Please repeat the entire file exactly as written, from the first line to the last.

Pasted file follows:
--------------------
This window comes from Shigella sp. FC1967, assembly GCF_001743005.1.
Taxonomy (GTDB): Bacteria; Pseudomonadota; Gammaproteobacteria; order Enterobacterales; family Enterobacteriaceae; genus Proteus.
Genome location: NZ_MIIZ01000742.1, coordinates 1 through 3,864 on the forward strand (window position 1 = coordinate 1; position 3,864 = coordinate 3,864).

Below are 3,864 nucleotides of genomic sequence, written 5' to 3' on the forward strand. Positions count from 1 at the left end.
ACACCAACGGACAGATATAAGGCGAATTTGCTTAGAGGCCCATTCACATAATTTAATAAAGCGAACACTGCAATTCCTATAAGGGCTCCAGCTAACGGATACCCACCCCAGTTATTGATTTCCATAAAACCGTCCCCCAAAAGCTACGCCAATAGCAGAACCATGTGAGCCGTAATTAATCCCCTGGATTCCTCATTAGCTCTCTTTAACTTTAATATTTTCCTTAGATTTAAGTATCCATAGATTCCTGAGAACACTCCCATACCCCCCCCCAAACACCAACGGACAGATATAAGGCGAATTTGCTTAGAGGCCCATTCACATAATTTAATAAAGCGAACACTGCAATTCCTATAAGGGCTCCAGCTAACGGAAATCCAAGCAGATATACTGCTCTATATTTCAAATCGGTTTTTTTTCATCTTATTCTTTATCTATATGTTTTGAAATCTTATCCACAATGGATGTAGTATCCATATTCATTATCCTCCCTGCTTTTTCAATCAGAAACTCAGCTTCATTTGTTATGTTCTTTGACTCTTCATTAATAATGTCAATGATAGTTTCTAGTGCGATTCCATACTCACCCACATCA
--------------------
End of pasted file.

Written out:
This window comes from Shigella sp. FC1967, assembly GCF_001743005.1.
Taxonomy (GTDB): Bacteria; Pseudomonadota; Gammaproteobacteria; order Enterobacterales; family Enterobacteriaceae; genus Proteus.
Genome location: NZ_MIIZ01000742.1, coordinates 1 through 3,864 on the forward strand (window position 1 = coordinate 1; position 3,864 = coordinate 3,864).

Below are 3,864 nucleotides of genomic sequence, written 5' to 3' on the forward strand. Positions count from 1 at the left end.
ACACCAACGGACAGATATAAGGCGAATTTGCTTAGAGGCCCATTCACATAATTTAATAAAGCGAACACTGCAATTCCTATAAGGGCTCCAGCTAACGGATACCCACCCCAGTTATTGATTTCCATAAAACCGTCCCCCAAAAGCTACGCCAATAGCAGAACCATGTGAGCCGTAATTAATCCCCTGGATTCCTCATTAGCTCTCTTTAACTTTAATATTTTCCTTAGATTTAAGTATCCATAGATTCCTGAGAACACTCCCATACCCCCCCCCAAACACCAACGGACAGATATAAGGCGAATTTGCTTAGAGGCCCATTCACATAATTTAATAAAGCGAACACTGCAATTCCTATAAGGGCTCCAGCTAACGGAAATCCAAGCAGATATACTGCTCTATATTTCAAATCGGTTTTTTTTCATCTTATTCTTTATCTATATGTTTTGAAATCTTATCCACAATGGATGTAGTATCCATATTCATTATCCTCCCTGCTTTTTCAATCAGAAACTCAGCTTCATTTGTTATGTTCTTTGACTCTTCATTAATAATGTCAATGATAGTTTCTAGTGCGATTCCATACTCACCCACATCA